Is it possible to rip tummy tuck repair while vomiting? 3 years out.
Doctor Answers 6
Disrupting muscle repairs 3 years later
is not expected... but you could have strained or torn something if your vomiting was extreme. If you do not appreciate any changes in your tummy when standing and your tummy relaxed, you did not damage the repair.
Is it possible to rip tummy tuck repair while vomiting?
Not likely to happen three years out. You may have torn some old scar tissue. But, it is not likely that you have torn something related to your abdominal muscles. You may have just pulled a muscle in general.
Is it possible to rip tummy tuck repair while vomiting? 3 years out
Thank you for your question. It is highly unlikely any damage for TT repair from vomiting. If it continue to cause pain, I recommend you see your PS for evaluation.
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Rip tummytuck repair
Hello and thank you for your question. There should be no worry about ruining your tummy tuck repair this far out. Although the muscle repair is done depending on the surgeon sometimes with permanent sutures, so there is the chance of them becoming weak in any area of the suture line. Server vomiting could cause this but the chance is very small, returning to your surgeon for a check could ease your concern.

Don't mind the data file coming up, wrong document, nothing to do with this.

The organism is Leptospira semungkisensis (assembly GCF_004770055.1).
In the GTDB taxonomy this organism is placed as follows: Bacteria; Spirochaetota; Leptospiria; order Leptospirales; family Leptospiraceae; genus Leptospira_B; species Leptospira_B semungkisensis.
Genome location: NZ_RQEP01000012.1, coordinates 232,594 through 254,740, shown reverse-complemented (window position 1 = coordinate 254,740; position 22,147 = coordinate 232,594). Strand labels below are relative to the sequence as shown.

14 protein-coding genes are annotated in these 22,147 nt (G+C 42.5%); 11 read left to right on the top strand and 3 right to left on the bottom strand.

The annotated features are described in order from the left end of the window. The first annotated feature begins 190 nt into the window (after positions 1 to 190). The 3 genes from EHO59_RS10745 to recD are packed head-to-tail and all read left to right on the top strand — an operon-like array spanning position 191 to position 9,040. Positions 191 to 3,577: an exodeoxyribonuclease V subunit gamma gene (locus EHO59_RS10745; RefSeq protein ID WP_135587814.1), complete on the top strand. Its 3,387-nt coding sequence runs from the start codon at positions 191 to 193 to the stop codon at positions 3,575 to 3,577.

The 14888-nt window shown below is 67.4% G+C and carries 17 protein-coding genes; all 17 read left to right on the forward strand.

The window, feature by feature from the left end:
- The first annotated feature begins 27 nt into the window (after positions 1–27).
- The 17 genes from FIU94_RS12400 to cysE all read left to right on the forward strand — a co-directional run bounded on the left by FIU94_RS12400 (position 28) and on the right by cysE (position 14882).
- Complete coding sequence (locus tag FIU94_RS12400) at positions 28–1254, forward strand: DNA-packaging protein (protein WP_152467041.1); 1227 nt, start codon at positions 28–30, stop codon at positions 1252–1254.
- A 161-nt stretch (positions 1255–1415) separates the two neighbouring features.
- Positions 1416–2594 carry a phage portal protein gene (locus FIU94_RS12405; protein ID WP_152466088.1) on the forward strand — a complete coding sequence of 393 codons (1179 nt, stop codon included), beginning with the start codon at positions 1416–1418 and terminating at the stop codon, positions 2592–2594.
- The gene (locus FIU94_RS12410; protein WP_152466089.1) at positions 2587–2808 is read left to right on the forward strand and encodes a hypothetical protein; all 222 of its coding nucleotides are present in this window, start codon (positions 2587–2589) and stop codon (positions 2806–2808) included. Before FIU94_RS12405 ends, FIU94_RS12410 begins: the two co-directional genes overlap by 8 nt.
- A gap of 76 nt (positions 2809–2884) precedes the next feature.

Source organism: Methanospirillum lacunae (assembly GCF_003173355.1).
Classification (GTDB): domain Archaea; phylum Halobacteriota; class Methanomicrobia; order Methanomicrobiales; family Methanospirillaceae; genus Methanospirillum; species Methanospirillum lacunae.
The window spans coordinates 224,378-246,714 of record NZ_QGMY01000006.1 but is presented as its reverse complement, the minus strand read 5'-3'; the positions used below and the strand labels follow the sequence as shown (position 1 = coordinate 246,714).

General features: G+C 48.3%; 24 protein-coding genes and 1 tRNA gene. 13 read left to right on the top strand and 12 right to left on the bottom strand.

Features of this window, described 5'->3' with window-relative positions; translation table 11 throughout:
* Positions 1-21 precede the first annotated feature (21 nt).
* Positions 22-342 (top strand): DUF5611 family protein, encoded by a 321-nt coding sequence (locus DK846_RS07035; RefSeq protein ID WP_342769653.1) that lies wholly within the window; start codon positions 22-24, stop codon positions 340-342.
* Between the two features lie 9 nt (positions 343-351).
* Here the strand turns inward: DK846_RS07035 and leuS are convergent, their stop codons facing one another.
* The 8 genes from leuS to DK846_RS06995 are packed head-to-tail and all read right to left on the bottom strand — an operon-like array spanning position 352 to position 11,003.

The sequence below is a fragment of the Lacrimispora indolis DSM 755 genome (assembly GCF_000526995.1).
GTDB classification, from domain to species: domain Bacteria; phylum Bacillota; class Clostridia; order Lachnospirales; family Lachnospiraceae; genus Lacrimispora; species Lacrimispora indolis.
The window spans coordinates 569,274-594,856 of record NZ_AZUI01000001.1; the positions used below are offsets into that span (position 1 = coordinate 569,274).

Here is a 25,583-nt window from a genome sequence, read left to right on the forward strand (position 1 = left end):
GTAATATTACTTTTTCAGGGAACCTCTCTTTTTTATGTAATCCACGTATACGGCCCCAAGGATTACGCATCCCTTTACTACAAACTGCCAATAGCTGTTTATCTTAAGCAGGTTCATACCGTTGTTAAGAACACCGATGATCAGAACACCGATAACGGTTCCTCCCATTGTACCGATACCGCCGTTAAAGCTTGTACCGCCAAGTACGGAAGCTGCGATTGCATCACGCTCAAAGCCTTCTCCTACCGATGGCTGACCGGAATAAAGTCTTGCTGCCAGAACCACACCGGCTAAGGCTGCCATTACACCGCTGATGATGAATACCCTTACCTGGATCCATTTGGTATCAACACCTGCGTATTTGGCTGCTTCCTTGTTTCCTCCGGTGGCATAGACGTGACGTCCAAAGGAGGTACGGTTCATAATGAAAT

Can Vomiting Hurt Tummy Tuck Results?
If you had just had your tummy tuck then I would say yes, severe vomiting could adversely affect your tummy tuck and be the cause of your throbbing pain. But at 3 years post op, I think not. However, if your situation doesn't improve with time, make an appointment to see either your regular doctor or your plastic surgeon to have the situation assessed in person. Violent vomiting does put stress on your stomach muscles and that could very well be what you are feeling. So sorry that you are going through this and hope you are better soon.
These answers are for educational purposes and should not be relied upon as a substitute for medical advice you may receive from your physician. If you have a medical emergency, please call 911. These answers do not constitute or initiate a patient/doctor relationship.